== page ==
Hypermiling is a “toolbox” from which a driver selects methods that s/he feels are both safe and efficient, factoring in vehicle, driver, and situation. CleanMPG stresses that beginning hypermilers should add only one new method at a time, if necessary testing at low speeds in an empty parking lot or deserted back road, and should never try anything they feel will be unsafe. In Hypermiling , the driver exercises the same discretion required in all driving. Going 65mph may be deemed “safe” on a highway with a 65mph limit, but not in a mall parking lot, or for that matter on the same highway in rain or snow. Hypermilers drive more safely than today's average US driver because (a) they do not drive at speeds above the posted speed limits, (b) they focus intently on the road and traffic conditions around them, and (c) they keep to the right hand lane.

    Some the AAA's recommendations are listed on CleanMPG as a good starting point: smooth and easy acceleration and braking, maintaining a steady speed, using cruise control, and looking ahead to anticipate changing traffic conditions. Actually, cruise control is less efficient than other methods but it is an excellent tool to break the speeding habit.

    But other methods listed in the AAA release are not even described on the CleanMPG website, are not recommended because they are felt to be too dangerous, or are misunderstood by the AAA. A senior CleanMPG member spoke with the AAA's VP for Public Affairs two days before the release was issued. The VP promised that this member's comments would be incorporated into the release, and that the AAA would contact Mr. Gerdes as well. Regrettably, neither happened.

    The AAA’s concerns included:

    (1) Rolling through stop signs and red lights to save fuel. We’re not sure where this came from but certainly not from CleanMPG. Recommending against it seemed superfluous as rolling through stop signs and red lights has been a law on the books for literally 100 years.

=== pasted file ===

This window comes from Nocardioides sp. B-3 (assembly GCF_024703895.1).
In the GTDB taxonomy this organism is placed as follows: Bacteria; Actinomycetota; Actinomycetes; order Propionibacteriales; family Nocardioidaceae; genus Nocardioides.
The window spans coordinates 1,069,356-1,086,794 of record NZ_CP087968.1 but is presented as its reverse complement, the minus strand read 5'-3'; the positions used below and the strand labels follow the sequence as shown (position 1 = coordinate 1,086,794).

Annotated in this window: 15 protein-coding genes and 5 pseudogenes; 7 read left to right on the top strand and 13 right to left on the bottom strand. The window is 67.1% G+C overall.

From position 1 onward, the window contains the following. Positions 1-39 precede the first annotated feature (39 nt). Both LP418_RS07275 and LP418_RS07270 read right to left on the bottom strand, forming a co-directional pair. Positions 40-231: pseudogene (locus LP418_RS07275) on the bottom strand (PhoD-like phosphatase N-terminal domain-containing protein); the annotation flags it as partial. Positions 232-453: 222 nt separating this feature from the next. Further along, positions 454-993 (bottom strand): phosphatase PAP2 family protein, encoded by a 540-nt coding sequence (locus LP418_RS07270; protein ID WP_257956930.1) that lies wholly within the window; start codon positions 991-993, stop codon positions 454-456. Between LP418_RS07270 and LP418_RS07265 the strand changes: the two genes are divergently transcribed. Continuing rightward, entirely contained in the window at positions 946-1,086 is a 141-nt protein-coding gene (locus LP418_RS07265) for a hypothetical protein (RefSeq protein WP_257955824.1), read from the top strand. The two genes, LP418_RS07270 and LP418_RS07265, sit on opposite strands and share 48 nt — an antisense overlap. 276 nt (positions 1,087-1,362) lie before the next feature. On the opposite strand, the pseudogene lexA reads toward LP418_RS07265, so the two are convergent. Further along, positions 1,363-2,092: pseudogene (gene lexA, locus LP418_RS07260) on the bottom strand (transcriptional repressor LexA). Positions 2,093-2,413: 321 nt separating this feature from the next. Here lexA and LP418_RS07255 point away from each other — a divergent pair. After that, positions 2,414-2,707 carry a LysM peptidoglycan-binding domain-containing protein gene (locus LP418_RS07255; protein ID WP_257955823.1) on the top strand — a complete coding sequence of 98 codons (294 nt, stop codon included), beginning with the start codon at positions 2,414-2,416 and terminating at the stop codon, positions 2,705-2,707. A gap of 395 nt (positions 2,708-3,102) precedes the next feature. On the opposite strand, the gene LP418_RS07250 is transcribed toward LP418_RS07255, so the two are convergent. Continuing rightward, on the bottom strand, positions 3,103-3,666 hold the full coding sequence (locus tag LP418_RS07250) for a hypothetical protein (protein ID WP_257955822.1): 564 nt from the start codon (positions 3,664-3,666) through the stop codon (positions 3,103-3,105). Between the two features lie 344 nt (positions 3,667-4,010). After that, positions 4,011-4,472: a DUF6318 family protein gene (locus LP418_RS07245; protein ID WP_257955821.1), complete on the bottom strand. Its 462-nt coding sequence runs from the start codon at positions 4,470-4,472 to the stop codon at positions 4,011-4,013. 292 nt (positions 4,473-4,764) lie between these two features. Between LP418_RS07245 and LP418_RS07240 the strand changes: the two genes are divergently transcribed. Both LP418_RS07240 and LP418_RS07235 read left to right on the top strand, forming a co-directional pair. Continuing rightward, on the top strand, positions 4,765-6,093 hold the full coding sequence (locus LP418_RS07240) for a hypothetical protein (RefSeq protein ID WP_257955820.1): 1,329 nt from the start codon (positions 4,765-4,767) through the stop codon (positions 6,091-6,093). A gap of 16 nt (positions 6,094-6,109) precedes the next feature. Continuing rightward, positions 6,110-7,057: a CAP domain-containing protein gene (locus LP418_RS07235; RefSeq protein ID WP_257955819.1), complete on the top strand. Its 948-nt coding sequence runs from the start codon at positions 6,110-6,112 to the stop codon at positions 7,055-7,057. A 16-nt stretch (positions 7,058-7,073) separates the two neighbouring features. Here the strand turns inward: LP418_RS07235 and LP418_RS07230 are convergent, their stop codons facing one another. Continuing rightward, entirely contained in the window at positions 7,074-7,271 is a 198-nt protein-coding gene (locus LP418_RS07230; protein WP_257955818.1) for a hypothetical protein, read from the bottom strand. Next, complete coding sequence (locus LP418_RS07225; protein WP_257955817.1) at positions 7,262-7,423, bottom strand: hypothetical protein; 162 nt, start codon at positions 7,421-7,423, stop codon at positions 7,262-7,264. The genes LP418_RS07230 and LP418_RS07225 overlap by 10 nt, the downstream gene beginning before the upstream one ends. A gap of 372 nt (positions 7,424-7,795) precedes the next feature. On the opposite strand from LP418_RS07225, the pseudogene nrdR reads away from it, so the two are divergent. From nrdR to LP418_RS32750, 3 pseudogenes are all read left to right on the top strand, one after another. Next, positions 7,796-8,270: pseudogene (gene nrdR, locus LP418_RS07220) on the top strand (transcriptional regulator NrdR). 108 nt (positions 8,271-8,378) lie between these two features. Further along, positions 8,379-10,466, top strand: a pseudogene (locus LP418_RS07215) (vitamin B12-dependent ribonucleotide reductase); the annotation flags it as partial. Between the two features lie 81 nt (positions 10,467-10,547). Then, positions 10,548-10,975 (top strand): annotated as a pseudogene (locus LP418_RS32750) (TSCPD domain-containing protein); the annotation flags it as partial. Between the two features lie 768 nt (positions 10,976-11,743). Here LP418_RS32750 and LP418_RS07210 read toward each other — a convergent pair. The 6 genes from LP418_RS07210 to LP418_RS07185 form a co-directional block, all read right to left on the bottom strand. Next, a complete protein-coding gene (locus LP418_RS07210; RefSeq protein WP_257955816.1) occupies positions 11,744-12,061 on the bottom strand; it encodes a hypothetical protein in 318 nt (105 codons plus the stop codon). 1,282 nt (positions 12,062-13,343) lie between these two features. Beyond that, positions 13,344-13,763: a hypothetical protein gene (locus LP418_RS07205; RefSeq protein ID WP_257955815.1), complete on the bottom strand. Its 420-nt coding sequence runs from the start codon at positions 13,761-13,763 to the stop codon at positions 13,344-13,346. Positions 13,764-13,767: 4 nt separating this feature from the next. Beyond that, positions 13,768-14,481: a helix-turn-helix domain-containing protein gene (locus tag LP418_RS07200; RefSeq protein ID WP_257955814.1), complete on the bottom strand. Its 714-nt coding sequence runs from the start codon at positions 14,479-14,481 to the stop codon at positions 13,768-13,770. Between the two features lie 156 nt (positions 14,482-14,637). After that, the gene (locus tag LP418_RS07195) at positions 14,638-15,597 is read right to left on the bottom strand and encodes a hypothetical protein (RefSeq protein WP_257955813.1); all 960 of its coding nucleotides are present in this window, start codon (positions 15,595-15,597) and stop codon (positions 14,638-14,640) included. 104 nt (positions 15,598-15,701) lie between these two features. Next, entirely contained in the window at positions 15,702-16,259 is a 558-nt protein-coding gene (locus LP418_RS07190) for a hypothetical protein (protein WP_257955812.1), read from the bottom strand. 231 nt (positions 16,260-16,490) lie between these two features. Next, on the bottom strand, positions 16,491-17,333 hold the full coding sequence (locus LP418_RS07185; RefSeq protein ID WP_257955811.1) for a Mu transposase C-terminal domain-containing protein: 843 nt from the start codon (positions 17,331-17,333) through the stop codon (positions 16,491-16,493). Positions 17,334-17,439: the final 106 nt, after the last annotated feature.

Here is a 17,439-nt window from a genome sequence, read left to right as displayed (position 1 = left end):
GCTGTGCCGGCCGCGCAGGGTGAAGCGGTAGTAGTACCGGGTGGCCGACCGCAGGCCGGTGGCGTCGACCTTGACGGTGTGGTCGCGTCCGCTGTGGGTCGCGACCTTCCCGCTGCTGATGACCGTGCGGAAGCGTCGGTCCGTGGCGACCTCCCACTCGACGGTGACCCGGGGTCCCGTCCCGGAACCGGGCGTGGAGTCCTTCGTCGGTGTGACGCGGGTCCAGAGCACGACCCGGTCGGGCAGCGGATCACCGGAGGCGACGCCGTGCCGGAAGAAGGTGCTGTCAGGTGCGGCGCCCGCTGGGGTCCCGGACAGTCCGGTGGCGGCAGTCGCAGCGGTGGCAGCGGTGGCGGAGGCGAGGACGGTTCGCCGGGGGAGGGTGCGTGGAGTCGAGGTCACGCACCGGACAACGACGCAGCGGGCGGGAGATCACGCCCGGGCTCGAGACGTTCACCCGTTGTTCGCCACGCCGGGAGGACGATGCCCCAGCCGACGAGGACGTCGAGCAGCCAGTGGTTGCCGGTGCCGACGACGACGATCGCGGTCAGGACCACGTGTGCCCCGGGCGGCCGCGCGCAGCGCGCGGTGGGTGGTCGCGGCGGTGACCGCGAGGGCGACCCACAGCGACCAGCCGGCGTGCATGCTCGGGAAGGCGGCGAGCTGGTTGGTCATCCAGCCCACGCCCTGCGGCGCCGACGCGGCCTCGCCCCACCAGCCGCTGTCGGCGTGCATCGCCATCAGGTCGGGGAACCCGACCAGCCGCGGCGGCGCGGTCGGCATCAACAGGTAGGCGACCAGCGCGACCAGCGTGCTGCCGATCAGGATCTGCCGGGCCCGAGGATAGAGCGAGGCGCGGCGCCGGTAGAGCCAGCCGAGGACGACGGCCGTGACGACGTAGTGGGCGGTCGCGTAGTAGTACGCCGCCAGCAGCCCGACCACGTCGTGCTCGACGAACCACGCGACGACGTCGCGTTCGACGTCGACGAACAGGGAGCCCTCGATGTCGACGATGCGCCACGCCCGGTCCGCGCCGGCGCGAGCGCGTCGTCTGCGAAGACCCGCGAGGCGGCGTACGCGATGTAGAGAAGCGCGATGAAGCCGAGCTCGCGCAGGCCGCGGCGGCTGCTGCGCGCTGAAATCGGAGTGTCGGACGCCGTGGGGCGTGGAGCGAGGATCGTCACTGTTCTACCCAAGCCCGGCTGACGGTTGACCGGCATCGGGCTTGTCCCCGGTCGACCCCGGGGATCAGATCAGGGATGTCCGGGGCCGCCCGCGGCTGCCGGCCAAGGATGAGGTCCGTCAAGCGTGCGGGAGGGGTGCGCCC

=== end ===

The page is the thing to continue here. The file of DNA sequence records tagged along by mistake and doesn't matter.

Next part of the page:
(2) Using oil thinner than the grade recommended by the vehicle manufacturer has never been recommended on CleanMPG. The site specifically recommends using a synthetic oil in the thinnest grade approved by the manufacturer.

    (3) Drafting – CleanMPG specifically recommends against Close-in or NASCAR like drafting on safety grounds alone. In addition, it is more efficient to slow down than it is to draft a semi at typical truck speeds. The AAA’s accusation is especially perplexing because drafting is basically tailgating. The only difference is that drafting is done in an attempt to improve fuel economy, whereas tailgating is done out of ignorance or inattention, or to intimidate the leading driver into moving over or speeding up. Tailgating is endemic on our highways: a large percentage of drivers follows much closer than recommended. Trucks close within one CAR length of a car, apparently assuming that because they can see over the car they can anticipate what will happen, and cars tailgate trucks because they assume they can stop faster than the truck (debatable). This is a grave safety issue that AAA is not addressing.

    [​IMG]
    Chicago’s I-94 - 45 mph Construction Zone as seen on June 20th, 2008. Average speeds are between
    55 and 60 mph and every car on the road for as far as the eye can see is within 1 second following
    distances. Typical of a morning and afternoon commute in Chicago and every other major cities
    thoroughfare in the US.​